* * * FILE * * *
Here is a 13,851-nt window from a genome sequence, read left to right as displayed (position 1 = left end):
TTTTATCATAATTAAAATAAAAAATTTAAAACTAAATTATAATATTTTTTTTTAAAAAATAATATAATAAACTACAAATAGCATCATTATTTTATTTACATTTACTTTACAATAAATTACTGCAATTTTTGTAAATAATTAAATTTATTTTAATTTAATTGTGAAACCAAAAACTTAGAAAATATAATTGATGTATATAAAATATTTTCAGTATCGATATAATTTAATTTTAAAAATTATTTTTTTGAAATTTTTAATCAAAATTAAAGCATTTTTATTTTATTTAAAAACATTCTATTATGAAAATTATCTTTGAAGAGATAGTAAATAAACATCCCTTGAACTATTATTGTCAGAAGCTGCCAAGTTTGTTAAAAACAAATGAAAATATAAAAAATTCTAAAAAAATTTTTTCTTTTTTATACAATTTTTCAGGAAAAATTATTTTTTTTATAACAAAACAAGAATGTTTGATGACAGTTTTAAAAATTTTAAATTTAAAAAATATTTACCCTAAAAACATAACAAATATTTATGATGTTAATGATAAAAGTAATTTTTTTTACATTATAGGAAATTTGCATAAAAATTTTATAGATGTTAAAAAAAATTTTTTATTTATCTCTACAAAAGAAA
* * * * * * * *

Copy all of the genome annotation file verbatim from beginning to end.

Here is a 13,851-nt window from a genome sequence, read left to right as displayed (position 1 = left end):
TTTTATCATAATTAAAATAAAAAATTTAAAACTAAATTATAATATTTTTTTTTAAAAAATAATATAATAAACTACAAATAGCATCATTATTTTATTTACATTTACTTTACAATAAATTACTGCAATTTTTGTAAATAATTAAATTTATTTTAATTTAATTGTGAAACCAAAAACTTAGAAAATATAATTGATGTATATAAAATATTTTCAGTATCGATATAATTTAATTTTAAAAATTATTTTTTTGAAATTTTTAATCAAAATTAAAGCATTTTTATTTTATTTAAAAACATTCTATTATGAAAATTATCTTTGAAGAGATAGTAAATAAACATCCCTTGAACTATTATTGTCAGAAGCTGCCAAGTTTGTTAAAAACAAATGAAAATATAAAAAATTCTAAAAAAATTTTTTCTTTTTTATACAATTTTTCAGGAAAAATTATTTTTTTTATAACAAAACAAGAATGTTTGATGACAGTTTTAAAAATTTTAAATTTAAAAAATATTTACCCTAAAAACATAACAAATATTTATGATGTTAATGATAAAAGTAATTTTTTTTACATTATAGGAAATTTGCATAAAAATTTTATAGATGTTAAAAAAAATTTTTTATTTATCTCTACAAAAGAAA